On the new team structure in plants (Aligned and Capable Organization): 
Under FPS, we’re going to be implementing three basic types of teams in our plants. The first is the Production Work Group (PWG). This team is comprised of production workers in cyclical areas of the plant – mainly in assembly.  There are teams of about 10 people that are led by an hourly team leader working on problem-solving of safety, quality and throughput in their zone.

The second team we’re implementing is called a Mechanical Work Team (MWT). This team is comprised of core mechanical trades, working together across lines of demarcation, to maintain the plant through the Maintenance Operating System I described earlier.

And then the last type of work team we’re implementing is called a Manufacturing Work Group (MWG).  This team is comprised of production and skilled trade employees working together in highly automated areas. The benefit for the company is that the problem-solving gets pushed down into a level where people really know what needs to get done and we’re giving them the authority to get it done.

On capacity actions:
With a number of well received new model introductions this year and as the overall market demands return, our production demand has increased quite a bit.  We’ve added a lot of capacity this year.  In assembly, for example, we’ve added four shifts in four plants. We now have four plants that are operating in three shifts, which we’ve never done in North America.  In our engine plants we’ve added shifts in five plants.  In Transmission, we’ve added shifts in four plants and in Stamping we’ve added one.  Additionally, besides improving our throughput and maintenance, we’ve been going after regular line speed increases that boost the daily production of our plants where the demand is required.  But in balancing production demand, sometimes you have to do it on the other side, too. One example is that we have some older engines that are being replaced by newer engines. Some of these older engines are still in production because there is still some demand for those engines. Where we’ve had to do that, we’ve taken shifts off. We’ve reduced line speeds. The whole idea is to make sure that we keep people productively working – we’re not paying people to be laid off and not working – and that we operate our plants in the most efficient way possible.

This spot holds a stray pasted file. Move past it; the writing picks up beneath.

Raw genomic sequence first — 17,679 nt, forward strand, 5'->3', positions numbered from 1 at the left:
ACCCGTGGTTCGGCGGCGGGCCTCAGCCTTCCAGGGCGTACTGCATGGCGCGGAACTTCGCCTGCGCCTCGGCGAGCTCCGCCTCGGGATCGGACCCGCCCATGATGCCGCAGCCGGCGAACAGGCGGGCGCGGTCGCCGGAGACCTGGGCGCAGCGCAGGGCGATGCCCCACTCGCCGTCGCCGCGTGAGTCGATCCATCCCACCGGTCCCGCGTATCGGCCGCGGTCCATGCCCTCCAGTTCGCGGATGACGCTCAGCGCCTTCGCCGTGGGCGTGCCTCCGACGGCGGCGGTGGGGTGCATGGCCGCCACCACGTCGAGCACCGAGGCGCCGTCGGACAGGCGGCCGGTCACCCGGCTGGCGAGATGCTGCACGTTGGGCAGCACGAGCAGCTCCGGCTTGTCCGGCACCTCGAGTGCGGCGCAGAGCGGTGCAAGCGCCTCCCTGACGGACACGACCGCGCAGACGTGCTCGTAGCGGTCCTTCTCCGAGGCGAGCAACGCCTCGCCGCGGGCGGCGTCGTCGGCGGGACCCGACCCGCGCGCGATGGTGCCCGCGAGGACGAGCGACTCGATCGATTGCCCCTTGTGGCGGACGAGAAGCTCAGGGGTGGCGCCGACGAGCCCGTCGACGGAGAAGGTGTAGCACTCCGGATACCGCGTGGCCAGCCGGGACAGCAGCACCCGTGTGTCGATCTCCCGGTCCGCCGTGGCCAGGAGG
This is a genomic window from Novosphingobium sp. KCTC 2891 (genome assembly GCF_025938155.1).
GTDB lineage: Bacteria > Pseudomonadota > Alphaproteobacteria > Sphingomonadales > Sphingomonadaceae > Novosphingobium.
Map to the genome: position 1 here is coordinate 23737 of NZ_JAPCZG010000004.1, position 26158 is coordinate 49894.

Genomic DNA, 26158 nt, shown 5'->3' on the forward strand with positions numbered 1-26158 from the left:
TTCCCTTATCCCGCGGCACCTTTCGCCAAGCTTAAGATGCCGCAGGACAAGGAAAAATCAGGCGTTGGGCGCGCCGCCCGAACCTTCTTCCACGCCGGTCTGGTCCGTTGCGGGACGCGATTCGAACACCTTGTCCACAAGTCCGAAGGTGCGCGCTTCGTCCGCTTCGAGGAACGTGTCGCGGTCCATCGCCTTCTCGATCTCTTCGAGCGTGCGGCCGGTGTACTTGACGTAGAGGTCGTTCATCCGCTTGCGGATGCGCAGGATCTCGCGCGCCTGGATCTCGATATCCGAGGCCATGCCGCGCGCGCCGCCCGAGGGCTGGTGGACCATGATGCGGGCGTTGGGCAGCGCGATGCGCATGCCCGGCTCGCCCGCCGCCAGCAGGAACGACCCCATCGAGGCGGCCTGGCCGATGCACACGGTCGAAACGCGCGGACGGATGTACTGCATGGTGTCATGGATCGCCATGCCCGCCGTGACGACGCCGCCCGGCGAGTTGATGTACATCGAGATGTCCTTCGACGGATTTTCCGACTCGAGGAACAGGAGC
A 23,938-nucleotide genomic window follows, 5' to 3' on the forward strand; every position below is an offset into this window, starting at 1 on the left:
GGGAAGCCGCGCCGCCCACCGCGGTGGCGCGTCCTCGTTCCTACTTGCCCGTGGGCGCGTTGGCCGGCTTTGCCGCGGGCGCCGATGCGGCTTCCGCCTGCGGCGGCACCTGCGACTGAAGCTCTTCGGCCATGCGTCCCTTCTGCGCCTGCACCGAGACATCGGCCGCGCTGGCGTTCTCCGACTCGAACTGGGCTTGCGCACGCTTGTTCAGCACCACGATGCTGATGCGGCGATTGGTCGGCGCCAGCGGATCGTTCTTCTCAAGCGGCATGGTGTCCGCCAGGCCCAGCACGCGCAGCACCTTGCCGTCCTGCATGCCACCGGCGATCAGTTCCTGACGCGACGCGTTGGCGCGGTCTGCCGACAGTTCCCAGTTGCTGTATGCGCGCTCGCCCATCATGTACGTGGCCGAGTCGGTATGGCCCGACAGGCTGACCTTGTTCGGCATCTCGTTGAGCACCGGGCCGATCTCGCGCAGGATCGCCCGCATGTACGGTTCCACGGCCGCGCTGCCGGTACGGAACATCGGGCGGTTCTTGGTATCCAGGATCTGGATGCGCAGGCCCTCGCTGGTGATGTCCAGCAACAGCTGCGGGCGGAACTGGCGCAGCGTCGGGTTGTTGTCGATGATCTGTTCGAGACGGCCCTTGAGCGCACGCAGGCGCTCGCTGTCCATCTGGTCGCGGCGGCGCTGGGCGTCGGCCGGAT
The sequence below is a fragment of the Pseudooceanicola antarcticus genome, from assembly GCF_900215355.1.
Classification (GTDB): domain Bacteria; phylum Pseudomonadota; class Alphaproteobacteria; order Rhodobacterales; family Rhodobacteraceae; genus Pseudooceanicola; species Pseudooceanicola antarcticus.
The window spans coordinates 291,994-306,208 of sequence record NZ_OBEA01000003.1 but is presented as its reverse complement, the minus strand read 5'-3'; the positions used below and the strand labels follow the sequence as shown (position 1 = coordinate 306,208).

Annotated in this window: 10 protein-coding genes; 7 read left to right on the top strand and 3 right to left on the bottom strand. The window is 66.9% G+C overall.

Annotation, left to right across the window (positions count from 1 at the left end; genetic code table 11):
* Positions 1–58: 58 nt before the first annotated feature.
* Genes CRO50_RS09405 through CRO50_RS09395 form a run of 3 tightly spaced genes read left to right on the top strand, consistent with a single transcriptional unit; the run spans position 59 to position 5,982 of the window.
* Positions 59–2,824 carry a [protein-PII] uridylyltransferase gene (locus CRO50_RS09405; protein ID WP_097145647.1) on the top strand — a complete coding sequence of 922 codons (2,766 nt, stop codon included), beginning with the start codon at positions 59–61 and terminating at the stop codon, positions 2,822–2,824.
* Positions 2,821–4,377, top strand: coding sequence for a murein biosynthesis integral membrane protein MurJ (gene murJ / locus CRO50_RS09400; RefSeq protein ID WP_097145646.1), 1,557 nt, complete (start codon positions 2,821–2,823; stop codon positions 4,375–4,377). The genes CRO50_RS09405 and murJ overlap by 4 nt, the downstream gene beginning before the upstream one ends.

I can’t remember a year like this in my career. I’ll tell you, it’s a real benefit to the country as well. We’ve hired 5,100 people in Manufacturing so far this year. 

On Ford’s effort to hire skilled trades:
This has been a real challenge because skilled trades are in very high demand throughout the country. We’ve had to survey in cities as far as 500 miles away to get good skills. But one good thing for us is that people really want to work for Ford, and we’ve been able to get a number of highly skilled employees from other companies.  We’re also adding apprentices and reskilling trades that aren’t in as much demand.  For example, one of the things we’re short on right now is controls electricians.  So we’re moving people out of mechanical trades and into controls electricians trades.  It’s a challenge, but we’re meeting it through several different means and we’ll have the right number of people who run the plants. 

 

  

By  

Yes
Yes
Yes
9/3/2012 6:05 AM